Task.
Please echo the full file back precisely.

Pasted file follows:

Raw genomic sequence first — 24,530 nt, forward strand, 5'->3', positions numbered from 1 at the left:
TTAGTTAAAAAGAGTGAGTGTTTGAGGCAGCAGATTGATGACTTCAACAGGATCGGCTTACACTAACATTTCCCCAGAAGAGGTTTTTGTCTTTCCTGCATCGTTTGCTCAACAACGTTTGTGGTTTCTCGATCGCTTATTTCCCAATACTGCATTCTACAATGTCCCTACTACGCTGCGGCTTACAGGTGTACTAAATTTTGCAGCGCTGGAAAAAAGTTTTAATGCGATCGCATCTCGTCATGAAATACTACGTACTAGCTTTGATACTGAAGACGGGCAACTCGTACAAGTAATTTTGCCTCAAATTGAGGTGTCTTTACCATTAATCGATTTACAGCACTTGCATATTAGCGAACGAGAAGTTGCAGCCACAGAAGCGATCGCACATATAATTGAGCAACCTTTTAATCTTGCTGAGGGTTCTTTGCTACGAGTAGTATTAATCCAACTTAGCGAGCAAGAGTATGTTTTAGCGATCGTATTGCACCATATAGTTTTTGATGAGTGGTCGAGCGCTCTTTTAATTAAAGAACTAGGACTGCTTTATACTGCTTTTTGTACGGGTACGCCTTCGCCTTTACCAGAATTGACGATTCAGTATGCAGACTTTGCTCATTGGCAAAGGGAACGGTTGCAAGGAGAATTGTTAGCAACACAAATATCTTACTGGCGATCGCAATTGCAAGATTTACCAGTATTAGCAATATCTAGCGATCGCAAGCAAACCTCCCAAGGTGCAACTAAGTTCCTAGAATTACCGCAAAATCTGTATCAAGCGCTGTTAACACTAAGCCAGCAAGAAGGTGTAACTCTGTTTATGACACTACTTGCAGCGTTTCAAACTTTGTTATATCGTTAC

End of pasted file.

Raw genomic sequence first — 24,530 nt, forward strand, 5'->3', positions numbered from 1 at the left:
TTAGTTAAAAAGAGTGAGTGTTTGAGGCAGCAGATTGATGACTTCAACAGGATCGGCTTACACTAACATTTCCCCAGAAGAGGTTTTTGTCTTTCCTGCATCGTTTGCTCAACAACGTTTGTGGTTTCTCGATCGCTTATTTCCCAATACTGCATTCTACAATGTCCCTACTACGCTGCGGCTTACAGGTGTACTAAATTTTGCAGCGCTGGAAAAAAGTTTTAATGCGATCGCATCTCGTCATGAAATACTACGTACTAGCTTTGATACTGAAGACGGGCAACTCGTACAAGTAATTTTGCCTCAAATTGAGGTGTCTTTACCATTAATCGATTTACAGCACTTGCATATTAGCGAACGAGAAGTTGCAGCCACAGAAGCGATCGCACATATAATTGAGCAACCTTTTAATCTTGCTGAGGGTTCTTTGCTACGAGTAGTATTAATCCAACTTAGCGAGCAAGAGTATGTTTTAGCGATCGTATTGCACCATATAGTTTTTGATGAGTGGTCGAGCGCTCTTTTAATTAAAGAACTAGGACTGCTTTATACTGCTTTTTGTACGGGTACGCCTTCGCCTTTACCAGAATTGACGATTCAGTATGCAGACTTTGCTCATTGGCAAAGGGAACGGTTGCAAGGAGAATTGTTAGCAACACAAATATCTTACTGGCGATCGCAATTGCAAGATTTACCAGTATTAGCAATATCTAGCGATCGCAAGCAAACCTCCCAAGGTGCAACTAAGTTCCTAGAATTACCGCAAAATCTGTATCAAGCGCTGTTAACACTAAGCCAGCAAGAAGGTGTAACTCTGTTTATGACACTACTTGCAGCGTTTCAAACTTTGTTATATCGTTAC